Inappropriate cath lab activation ‘low’
MedWire News: The rate of inappropriate cardiac catheterization laboratory (CCL) activation by emergency personnel is relatively low, finds a study.
Combined with the high rate of coronary intervention, this finding suggests that systematic CCL activation by emergency personnel on a broad scale is feasible, report Lee Garvey (Carolinas Medical Center, Charlotte, North Carolina, USA) and co-authors in Circulation.
They examined CCL activation at 14 primary angioplasty hospitals to determine the rate of inappropriate activation between December 2008 and December 2009.
The method of ST segment-elevation myocardial infarction (STEMI) diagnosis was based primarily on emergency physician or paramedic interpretation of the electrocardiogram (ECG) at all hospitals.
Among 3973 activations, of which 29% were by emergency medical technicians and 71% by emergency physicians, appropriate CCL activations occurred for 3377 (85%) patients. Of these, 2598 (76.9%) patients underwent primary percutaneous coronary intervention (PCI).
Inappropriate activations occurred in 596 (15%) patients. These were due to ECG emergency medical service reinterpretations, which accounted for 427 (72%) patients, and the fact that the patient was not an appropriate CCL candidate due to age greater than 90, treatment refusal, or active bleeding, which accounted for 169 (28%) patients. Other reasons for the patient being an inappropriate CCL candidate included known terminal illness, severe comorbid conditions, and/or a do not resuscitate order.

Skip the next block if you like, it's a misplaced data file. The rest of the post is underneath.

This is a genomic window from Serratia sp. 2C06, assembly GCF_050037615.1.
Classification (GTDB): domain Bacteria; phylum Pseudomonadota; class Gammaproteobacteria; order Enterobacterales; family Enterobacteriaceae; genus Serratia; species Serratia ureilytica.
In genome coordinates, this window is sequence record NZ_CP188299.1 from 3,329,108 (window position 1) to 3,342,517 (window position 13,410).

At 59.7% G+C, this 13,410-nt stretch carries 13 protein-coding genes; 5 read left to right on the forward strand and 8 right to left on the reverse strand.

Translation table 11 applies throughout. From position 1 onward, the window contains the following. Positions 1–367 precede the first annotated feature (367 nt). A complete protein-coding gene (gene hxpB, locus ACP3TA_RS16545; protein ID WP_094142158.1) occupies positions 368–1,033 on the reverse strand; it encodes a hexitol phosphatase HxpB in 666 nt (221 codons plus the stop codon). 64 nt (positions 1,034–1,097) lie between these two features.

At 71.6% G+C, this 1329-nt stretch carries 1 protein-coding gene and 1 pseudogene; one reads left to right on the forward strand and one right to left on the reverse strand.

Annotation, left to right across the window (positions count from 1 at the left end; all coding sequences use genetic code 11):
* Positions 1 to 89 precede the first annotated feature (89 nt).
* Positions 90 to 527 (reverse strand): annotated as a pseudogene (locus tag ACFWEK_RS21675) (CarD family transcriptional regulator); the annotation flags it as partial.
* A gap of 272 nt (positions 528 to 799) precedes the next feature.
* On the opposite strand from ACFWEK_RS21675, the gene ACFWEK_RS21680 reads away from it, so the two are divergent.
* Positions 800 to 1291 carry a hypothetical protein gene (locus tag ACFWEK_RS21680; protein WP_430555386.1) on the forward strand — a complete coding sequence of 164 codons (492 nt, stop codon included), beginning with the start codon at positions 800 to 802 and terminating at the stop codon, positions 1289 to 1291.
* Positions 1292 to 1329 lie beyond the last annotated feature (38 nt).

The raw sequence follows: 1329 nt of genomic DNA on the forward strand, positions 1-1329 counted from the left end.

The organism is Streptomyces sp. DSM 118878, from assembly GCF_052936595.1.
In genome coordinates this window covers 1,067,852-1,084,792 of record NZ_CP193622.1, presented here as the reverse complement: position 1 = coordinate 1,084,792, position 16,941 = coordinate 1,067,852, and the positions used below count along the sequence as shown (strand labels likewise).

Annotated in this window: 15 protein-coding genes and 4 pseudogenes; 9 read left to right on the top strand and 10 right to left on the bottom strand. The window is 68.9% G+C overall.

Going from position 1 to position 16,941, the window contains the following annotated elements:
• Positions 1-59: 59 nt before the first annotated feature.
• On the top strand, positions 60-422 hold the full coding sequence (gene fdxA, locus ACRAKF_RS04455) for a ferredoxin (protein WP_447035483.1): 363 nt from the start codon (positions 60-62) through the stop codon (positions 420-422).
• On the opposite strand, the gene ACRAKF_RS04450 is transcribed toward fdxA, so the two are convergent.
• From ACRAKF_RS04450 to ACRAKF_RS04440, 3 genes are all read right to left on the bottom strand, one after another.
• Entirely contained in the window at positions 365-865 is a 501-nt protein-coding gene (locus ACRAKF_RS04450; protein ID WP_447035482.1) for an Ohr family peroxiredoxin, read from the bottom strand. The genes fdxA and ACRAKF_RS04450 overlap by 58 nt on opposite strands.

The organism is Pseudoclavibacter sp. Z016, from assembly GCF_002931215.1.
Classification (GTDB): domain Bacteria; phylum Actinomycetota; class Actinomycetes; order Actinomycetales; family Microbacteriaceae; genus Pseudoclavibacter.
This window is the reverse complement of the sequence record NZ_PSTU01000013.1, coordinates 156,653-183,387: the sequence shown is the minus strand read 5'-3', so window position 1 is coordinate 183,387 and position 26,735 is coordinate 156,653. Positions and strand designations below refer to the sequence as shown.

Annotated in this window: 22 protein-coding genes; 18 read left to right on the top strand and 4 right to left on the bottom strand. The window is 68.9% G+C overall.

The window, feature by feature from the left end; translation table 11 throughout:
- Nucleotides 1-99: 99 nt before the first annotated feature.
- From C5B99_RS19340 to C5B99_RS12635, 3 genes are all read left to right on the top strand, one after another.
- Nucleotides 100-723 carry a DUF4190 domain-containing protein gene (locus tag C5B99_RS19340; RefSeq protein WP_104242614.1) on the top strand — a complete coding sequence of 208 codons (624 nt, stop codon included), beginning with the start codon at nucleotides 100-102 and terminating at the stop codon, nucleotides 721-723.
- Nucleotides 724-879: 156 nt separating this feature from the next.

The rate of cancellation due to ECG reinterpretation was more often due to an emergency medical technician than an emergency physician, at 6.0% versus 4.6%.
"EMS systems and hospital providers may be able to reduce the incidence of inappropriate system activation by continued improvement in regard to ECG diagnosis and by including CCL candidacy as a consideration," conclude the authors.
By Piriya Mahendra